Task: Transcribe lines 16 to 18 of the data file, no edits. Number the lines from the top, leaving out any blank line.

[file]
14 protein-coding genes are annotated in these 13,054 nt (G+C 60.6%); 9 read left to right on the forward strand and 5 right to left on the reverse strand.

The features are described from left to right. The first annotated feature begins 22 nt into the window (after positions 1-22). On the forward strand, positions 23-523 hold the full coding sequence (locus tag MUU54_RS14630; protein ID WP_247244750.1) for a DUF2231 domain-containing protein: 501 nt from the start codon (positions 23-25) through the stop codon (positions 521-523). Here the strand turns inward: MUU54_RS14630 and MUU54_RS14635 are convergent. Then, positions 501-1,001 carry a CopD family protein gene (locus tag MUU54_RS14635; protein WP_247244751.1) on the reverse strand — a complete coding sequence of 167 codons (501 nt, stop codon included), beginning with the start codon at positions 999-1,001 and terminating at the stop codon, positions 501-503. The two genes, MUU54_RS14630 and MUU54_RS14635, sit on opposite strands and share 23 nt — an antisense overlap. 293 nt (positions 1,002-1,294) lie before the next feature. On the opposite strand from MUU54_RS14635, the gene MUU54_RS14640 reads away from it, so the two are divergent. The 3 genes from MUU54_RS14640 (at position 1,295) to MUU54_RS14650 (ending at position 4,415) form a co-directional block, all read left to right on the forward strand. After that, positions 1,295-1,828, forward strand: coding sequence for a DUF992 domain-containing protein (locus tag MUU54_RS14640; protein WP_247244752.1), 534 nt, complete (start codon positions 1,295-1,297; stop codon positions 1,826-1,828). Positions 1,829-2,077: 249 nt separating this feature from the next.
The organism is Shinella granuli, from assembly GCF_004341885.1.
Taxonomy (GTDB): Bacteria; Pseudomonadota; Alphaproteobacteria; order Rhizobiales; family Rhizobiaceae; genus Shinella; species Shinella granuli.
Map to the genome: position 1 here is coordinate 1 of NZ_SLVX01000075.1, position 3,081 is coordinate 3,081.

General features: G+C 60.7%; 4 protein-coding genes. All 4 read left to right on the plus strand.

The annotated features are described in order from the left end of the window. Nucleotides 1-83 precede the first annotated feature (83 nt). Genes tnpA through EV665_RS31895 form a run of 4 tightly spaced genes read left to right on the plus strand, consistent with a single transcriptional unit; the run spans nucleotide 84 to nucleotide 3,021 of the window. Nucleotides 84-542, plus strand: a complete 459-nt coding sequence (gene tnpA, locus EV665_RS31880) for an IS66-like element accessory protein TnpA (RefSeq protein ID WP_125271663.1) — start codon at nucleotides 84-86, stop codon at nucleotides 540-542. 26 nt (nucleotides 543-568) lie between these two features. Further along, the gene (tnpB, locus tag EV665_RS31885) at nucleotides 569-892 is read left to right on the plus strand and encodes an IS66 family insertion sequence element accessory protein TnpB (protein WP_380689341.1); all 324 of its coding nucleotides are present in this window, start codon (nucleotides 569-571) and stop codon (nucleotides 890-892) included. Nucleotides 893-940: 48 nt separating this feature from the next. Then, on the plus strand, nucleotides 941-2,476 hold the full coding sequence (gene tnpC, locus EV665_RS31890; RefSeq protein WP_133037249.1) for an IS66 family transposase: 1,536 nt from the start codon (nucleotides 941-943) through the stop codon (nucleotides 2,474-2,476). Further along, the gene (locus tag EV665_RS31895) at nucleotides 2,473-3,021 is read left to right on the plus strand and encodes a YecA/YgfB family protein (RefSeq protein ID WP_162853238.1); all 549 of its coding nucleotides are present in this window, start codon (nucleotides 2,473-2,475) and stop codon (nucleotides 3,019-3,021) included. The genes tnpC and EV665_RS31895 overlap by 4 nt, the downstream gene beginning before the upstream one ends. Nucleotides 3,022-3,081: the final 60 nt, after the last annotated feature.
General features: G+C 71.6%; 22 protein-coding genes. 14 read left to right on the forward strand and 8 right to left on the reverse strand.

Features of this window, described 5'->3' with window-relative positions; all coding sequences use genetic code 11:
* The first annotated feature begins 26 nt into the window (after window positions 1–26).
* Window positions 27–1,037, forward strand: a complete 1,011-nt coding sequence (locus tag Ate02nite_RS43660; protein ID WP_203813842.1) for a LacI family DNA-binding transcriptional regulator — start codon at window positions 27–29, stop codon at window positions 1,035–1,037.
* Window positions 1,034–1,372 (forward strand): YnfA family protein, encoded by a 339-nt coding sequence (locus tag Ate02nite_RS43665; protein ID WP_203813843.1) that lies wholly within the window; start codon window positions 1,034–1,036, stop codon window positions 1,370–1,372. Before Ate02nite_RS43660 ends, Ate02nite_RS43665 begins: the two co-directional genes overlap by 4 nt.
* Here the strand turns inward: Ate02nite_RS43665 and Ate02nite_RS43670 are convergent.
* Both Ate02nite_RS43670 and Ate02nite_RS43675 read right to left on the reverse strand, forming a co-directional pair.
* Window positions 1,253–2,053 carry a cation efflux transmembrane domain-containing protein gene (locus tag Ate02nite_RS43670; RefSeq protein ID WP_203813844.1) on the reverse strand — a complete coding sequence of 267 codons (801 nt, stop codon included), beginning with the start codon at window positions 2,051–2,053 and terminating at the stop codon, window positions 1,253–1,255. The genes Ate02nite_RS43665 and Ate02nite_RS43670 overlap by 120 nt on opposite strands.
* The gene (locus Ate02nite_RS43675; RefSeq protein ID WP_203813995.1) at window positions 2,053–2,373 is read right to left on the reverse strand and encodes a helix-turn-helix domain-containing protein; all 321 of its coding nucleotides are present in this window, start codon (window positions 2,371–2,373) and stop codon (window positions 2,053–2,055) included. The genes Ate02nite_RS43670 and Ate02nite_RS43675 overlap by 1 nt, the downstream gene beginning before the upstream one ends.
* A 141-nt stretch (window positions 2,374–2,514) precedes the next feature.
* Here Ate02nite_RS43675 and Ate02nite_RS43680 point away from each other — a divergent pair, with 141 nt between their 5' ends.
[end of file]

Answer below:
* The gene (locus Ate02nite_RS43675; RefSeq protein ID WP_203813995.1) at window positions 2,053–2,373 is read right to left on the reverse strand and encodes a helix-turn-helix domain-containing protein; all 321 of its coding nucleotides are present in this window, start codon (window positions 2,371–2,373) and stop codon (window positions 2,053–2,055) included. The genes Ate02nite_RS43670 and Ate02nite_RS43675 overlap by 1 nt, the downstream gene beginning before the upstream one ends.
* A 141-nt stretch (window positions 2,374–2,514) precedes the next feature.
* Here Ate02nite_RS43675 and Ate02nite_RS43680 point away from each other — a divergent pair, with 141 nt between their 5' ends.